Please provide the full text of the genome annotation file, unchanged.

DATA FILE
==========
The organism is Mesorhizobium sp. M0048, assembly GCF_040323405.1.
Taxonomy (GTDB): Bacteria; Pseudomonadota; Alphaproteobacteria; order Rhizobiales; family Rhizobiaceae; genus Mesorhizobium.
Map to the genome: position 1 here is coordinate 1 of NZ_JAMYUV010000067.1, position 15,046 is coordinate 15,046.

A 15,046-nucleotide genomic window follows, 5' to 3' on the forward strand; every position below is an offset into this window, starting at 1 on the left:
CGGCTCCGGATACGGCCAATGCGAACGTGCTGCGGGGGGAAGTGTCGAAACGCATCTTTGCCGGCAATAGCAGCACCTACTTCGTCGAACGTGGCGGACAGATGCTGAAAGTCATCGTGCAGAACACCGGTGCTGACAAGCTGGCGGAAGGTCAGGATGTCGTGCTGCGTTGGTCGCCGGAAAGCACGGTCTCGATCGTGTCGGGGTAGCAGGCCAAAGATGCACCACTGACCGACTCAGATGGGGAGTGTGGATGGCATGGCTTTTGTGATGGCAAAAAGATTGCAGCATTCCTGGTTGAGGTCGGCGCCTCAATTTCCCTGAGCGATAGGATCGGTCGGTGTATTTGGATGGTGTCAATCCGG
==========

The organism is Mesorhizobium sp. M0048, assembly GCF_040323405.1.
Taxonomy (GTDB): Bacteria; Pseudomonadota; Alphaproteobacteria; order Rhizobiales; family Rhizobiaceae; genus Mesorhizobium.
Map to the genome: position 1 here is coordinate 1 of NZ_JAMYUV010000067.1, position 15,046 is coordinate 15,046.

A 15,046-nucleotide genomic window follows, 5' to 3' on the forward strand; every position below is an offset into this window, starting at 1 on the left:
CGGCTCCGGATACGGCCAATGCGAACGTGCTGCGGGGGGAAGTGTCGAAACGCATCTTTGCCGGCAATAGCAGCACCTACTTCGTCGAACGTGGCGGACAGATGCTGAAAGTCATCGTGCAGAACACCGGTGCTGACAAGCTGGCGGAAGGTCAGGATGTCGTGCTGCGTTGGTCGCCGGAAAGCACGGTCTCGATCGTGTCGGGGTAGCAGGCCAAAGATGCACCACTGACCGACTCAGATGGGGAGTGTGGATGGCATGGCTTTTGTGATGGCAAAAAGATTGCAGCATTCCTGGTTGAGGTCGGCGCCTCAATTTCCCTGAGCGATAGGATCGGTCGGTGTATTTGGATGGTGTCAATCCGG